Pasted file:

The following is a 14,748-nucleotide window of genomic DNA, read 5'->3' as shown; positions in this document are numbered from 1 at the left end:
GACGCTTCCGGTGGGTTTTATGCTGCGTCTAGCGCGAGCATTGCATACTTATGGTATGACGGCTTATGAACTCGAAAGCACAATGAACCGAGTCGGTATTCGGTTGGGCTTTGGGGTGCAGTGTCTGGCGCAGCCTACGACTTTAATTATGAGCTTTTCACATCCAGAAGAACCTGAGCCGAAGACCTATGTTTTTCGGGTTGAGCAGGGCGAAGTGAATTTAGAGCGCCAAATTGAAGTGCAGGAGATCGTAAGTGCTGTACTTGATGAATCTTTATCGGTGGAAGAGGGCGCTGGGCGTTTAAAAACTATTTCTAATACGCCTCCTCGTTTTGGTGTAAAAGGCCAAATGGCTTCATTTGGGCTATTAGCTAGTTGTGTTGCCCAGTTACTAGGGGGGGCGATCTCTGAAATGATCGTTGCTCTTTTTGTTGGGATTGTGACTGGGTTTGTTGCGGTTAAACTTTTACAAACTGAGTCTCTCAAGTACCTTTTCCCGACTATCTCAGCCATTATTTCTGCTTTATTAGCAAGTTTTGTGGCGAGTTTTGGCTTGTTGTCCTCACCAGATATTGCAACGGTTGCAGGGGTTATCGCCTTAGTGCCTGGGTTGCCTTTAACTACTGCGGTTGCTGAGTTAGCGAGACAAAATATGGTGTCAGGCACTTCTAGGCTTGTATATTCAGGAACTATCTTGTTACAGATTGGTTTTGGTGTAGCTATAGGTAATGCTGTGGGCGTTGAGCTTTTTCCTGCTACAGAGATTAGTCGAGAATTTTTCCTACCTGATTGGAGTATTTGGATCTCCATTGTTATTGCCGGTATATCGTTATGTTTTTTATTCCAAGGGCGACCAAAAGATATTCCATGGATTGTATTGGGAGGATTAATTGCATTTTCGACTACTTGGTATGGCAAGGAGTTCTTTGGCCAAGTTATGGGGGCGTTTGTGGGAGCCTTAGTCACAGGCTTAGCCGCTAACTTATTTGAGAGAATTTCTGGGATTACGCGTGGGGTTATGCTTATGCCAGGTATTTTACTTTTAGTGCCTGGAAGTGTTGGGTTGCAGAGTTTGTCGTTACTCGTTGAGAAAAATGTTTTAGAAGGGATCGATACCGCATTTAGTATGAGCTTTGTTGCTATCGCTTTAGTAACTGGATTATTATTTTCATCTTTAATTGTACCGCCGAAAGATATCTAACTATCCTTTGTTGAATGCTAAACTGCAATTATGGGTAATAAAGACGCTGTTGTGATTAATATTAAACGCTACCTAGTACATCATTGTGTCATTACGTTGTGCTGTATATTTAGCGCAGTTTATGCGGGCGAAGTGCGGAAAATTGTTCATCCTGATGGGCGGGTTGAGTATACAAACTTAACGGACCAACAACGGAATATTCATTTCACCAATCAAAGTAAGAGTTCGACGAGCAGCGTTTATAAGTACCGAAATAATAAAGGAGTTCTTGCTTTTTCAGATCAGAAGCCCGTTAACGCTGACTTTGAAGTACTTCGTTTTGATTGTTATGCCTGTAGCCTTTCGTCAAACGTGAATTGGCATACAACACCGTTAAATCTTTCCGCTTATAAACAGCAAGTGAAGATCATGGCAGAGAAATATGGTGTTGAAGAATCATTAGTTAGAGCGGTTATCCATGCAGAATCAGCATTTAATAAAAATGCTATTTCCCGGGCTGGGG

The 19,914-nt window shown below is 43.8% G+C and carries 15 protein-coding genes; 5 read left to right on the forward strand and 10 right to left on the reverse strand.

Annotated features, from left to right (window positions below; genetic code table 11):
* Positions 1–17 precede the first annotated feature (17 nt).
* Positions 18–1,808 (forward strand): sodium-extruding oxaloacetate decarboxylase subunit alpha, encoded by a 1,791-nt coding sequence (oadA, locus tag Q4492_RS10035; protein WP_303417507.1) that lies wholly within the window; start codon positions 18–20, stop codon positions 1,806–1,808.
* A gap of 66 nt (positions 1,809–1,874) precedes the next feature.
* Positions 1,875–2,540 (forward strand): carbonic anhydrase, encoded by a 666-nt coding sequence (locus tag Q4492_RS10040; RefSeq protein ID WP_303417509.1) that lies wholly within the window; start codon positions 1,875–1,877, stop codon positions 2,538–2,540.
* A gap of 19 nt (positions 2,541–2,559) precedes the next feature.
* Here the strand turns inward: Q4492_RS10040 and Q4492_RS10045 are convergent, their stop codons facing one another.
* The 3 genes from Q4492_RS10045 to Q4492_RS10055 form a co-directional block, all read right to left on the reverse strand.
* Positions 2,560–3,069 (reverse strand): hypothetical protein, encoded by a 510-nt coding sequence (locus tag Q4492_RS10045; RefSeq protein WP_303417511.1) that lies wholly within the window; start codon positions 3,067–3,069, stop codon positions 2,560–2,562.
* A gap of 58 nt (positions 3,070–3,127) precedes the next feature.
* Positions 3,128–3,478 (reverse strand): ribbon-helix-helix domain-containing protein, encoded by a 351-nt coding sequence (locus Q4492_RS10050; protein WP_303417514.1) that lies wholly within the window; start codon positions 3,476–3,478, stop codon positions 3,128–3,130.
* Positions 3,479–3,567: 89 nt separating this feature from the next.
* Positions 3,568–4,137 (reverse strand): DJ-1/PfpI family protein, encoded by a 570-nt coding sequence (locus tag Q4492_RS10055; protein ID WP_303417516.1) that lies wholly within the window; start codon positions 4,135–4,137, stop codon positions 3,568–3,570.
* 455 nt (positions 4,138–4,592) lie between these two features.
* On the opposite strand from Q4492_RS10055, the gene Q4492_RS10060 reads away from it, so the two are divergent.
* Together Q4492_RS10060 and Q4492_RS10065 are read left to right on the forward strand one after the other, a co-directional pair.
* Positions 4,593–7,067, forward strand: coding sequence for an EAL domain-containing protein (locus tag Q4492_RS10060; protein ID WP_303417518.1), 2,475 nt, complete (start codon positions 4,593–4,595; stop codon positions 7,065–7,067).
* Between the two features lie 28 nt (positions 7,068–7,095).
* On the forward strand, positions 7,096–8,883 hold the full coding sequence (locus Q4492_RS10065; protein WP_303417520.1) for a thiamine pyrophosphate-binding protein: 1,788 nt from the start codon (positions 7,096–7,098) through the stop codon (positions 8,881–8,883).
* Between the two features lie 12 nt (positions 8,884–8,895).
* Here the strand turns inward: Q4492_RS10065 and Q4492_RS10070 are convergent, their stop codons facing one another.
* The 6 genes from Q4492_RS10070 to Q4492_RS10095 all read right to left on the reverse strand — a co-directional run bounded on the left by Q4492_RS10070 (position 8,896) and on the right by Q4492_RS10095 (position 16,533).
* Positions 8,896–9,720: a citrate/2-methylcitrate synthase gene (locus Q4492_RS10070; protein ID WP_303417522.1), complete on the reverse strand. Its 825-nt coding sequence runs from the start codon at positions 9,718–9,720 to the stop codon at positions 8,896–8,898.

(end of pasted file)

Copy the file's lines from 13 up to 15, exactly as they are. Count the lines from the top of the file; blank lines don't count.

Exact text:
* A gap of 58 nt (positions 3,070–3,127) precedes the next feature.
* Positions 3,128–3,478 (reverse strand): ribbon-helix-helix domain-containing protein, encoded by a 351-nt coding sequence (locus Q4492_RS10050; protein WP_303417514.1) that lies wholly within the window; start codon positions 3,476–3,478, stop codon positions 3,128–3,130.
* Positions 3,479–3,567: 89 nt separating this feature from the next.